The numbers of Chinese enterprises engaging in foreign investment has been increasing in recent years. This can be attributed to the central government’s “Going Out” strategy, which encourages domestic enterprises to invest in overseas expansion, and is also driven by the need for enterprises to globalize services.
Among the plethora of completed Chinese outbound investments, a significant number have been completed via an offshore legal structure. This issue briefly addresses the main types of offshore structures used by Chinese enterprises in outbound investment, together with their core characteristics and other matters that need to be considered.
As the name suggests, an offshore structure refers to the legal framework or structure applicable in a particular offshore jurisdiction. This may include corporations, partnerships and trusts. As a matter of practicality, it is commonly understood that an offshore jurisdiction refers to one that provides a financial hub and acts as a tax haven for non-resident entities. Popular offshore jurisdictions include the Cayman Islands, British Virgin Islands (BVI), Bahamas, Bermuda and the Republic of Seychelles.
Key characteristics of offshore jurisdictions:
Tax benefits: For example, corporations registered and situated in such offshore jurisdictions will be exempt from taxes based on their revenues or profits. Instead, only a marginal amount of fixed management fees will be collected from businesses by the authorities, thereby significantly reducing their tax burdens.
Confidentiality: Many offshore jurisdictions provide confidentiality protection with respect to the registered information of legal entities. For example, confidential information may include the beneficial owners of an entity (shareholders) and the shareholding structures. Such protection provides a high degree of commercial confidentiality.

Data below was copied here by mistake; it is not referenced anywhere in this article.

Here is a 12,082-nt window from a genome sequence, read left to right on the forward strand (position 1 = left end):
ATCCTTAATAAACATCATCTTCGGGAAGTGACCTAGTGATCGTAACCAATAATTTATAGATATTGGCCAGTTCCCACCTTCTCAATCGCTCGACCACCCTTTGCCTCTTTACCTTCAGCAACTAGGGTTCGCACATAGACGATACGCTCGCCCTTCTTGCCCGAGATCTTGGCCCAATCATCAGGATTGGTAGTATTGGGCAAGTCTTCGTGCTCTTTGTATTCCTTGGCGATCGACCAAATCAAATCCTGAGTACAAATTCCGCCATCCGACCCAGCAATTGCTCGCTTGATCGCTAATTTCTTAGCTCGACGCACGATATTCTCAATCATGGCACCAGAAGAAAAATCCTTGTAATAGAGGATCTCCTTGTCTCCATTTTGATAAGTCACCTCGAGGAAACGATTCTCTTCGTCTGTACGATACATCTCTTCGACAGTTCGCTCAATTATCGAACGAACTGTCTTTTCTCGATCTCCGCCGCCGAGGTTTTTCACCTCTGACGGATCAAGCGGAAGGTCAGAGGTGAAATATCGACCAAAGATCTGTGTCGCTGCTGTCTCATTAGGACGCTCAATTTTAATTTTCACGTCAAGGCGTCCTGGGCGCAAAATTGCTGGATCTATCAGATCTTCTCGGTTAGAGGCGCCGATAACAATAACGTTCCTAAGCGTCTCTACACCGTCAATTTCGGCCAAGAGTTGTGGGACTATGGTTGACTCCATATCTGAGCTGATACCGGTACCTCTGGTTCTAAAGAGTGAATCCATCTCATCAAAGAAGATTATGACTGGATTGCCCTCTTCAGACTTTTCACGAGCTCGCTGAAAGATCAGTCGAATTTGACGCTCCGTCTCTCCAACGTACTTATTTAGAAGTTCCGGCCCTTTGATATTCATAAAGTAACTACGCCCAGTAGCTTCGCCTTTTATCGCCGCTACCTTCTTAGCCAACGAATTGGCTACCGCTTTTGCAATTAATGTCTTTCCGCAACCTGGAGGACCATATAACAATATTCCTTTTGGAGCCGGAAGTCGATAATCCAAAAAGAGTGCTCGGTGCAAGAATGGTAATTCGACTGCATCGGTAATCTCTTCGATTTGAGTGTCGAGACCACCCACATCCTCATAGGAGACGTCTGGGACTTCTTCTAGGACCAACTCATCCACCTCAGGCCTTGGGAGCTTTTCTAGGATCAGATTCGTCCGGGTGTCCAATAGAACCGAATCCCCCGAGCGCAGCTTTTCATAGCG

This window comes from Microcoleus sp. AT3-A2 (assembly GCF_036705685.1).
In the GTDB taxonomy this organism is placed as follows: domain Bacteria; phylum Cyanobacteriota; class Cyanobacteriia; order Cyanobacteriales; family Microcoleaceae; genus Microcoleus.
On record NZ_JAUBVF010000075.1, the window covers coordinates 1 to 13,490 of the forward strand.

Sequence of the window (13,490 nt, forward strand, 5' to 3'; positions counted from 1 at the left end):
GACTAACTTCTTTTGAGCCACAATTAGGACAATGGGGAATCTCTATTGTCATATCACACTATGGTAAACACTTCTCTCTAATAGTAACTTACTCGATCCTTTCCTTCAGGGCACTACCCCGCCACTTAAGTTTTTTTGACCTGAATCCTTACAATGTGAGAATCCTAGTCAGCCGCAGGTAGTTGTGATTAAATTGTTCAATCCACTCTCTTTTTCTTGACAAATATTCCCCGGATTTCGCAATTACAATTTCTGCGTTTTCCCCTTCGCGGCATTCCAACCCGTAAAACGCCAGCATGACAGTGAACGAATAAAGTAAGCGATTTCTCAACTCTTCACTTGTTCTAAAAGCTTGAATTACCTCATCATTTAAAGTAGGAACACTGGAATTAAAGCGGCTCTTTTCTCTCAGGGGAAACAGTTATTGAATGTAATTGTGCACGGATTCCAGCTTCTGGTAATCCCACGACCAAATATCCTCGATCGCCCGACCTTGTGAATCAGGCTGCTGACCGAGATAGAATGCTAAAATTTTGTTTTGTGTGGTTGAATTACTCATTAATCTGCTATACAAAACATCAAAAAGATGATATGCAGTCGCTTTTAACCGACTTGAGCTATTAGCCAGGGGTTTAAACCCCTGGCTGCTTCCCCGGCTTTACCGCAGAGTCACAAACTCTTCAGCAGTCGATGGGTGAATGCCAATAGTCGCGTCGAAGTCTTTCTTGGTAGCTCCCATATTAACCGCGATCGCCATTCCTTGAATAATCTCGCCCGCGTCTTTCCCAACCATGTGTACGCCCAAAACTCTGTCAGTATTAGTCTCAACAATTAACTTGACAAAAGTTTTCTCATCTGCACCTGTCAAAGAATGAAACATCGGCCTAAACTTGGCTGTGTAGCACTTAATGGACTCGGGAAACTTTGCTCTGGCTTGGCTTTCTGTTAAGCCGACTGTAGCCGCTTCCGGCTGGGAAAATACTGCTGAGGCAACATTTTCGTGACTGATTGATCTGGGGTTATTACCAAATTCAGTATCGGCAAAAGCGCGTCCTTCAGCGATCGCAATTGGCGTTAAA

Recognition: As a number of offshore jurisdictions were former British colonies, the legal systems are largely based on English common law. There are advantages in legal recognition and enforcement for companies registered in such offshore jurisdictions when conducting business or obtaining finance in common law jurisdictions such as the UK and the US.
Procedural advantages: The incorporation and associated procedures for corporations seeking registration in an offshore jurisdiction are simple and often require no regulatory authority’s approval as long as records are filed with the relevant authority. These procedural advantages provide flexibility to entities that are in the process of raising capital, restructuring or considering exit strategies.
These are the commonly used offshore structures by Chinese enterprises in outbound investments:
The formation of a Hong Kong holding company is to obtain certain tax benefits between Hong Kong and mainland China. As a well-established financial hub for Asia, Hong Kong is a platform for outbound investment in facilitating funds settlement and engaging in foreign exchange transactions.